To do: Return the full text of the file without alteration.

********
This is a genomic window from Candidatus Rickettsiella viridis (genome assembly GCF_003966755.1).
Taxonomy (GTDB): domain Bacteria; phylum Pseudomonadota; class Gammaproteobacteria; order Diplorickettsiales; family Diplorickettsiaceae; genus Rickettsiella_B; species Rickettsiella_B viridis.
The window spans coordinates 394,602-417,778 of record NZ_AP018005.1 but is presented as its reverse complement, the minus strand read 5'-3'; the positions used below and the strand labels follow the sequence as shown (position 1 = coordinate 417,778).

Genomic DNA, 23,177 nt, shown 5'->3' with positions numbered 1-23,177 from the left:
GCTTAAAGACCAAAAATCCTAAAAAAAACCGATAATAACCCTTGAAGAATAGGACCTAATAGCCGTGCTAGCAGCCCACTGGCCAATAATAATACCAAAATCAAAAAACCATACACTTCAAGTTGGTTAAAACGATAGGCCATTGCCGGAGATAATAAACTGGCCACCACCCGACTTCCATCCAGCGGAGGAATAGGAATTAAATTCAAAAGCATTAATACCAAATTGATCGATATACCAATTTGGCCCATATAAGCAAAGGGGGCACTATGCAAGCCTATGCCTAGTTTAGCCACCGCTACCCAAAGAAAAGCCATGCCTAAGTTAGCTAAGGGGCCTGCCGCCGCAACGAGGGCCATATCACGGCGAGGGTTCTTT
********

This is a genomic window from Candidatus Rickettsiella viridis (genome assembly GCF_003966755.1).
Taxonomy (GTDB): domain Bacteria; phylum Pseudomonadota; class Gammaproteobacteria; order Diplorickettsiales; family Diplorickettsiaceae; genus Rickettsiella_B; species Rickettsiella_B viridis.
The window spans coordinates 394,602-417,778 of record NZ_AP018005.1 but is presented as its reverse complement, the minus strand read 5'-3'; the positions used below and the strand labels follow the sequence as shown (position 1 = coordinate 417,778).

Genomic DNA, 23,177 nt, shown 5'->3' with positions numbered 1-23,177 from the left:
GCTTAAAGACCAAAAATCCTAAAAAAAACCGATAATAACCCTTGAAGAATAGGACCTAATAGCCGTGCTAGCAGCCCACTGGCCAATAATAATACCAAAATCAAAAAACCATACACTTCAAGTTGGTTAAAACGATAGGCCATTGCCGGAGATAATAAACTGGCCACCACCCGACTTCCATCCAGCGGAGGAATAGGAATTAAATTCAAAAGCATTAATACCAAATTGATCGATATACCAATTTGGCCCATATAAGCAAAGGGGGCACTATGCAAGCCTATGCCTAGTTTAGCCACCGCTACCCAAAGAAAAGCCATGCCTAAGTTAGCTAAGGGGCCTGCCGCCGCAACGAGGGCCATATCACGGCGAGGGTTCTTT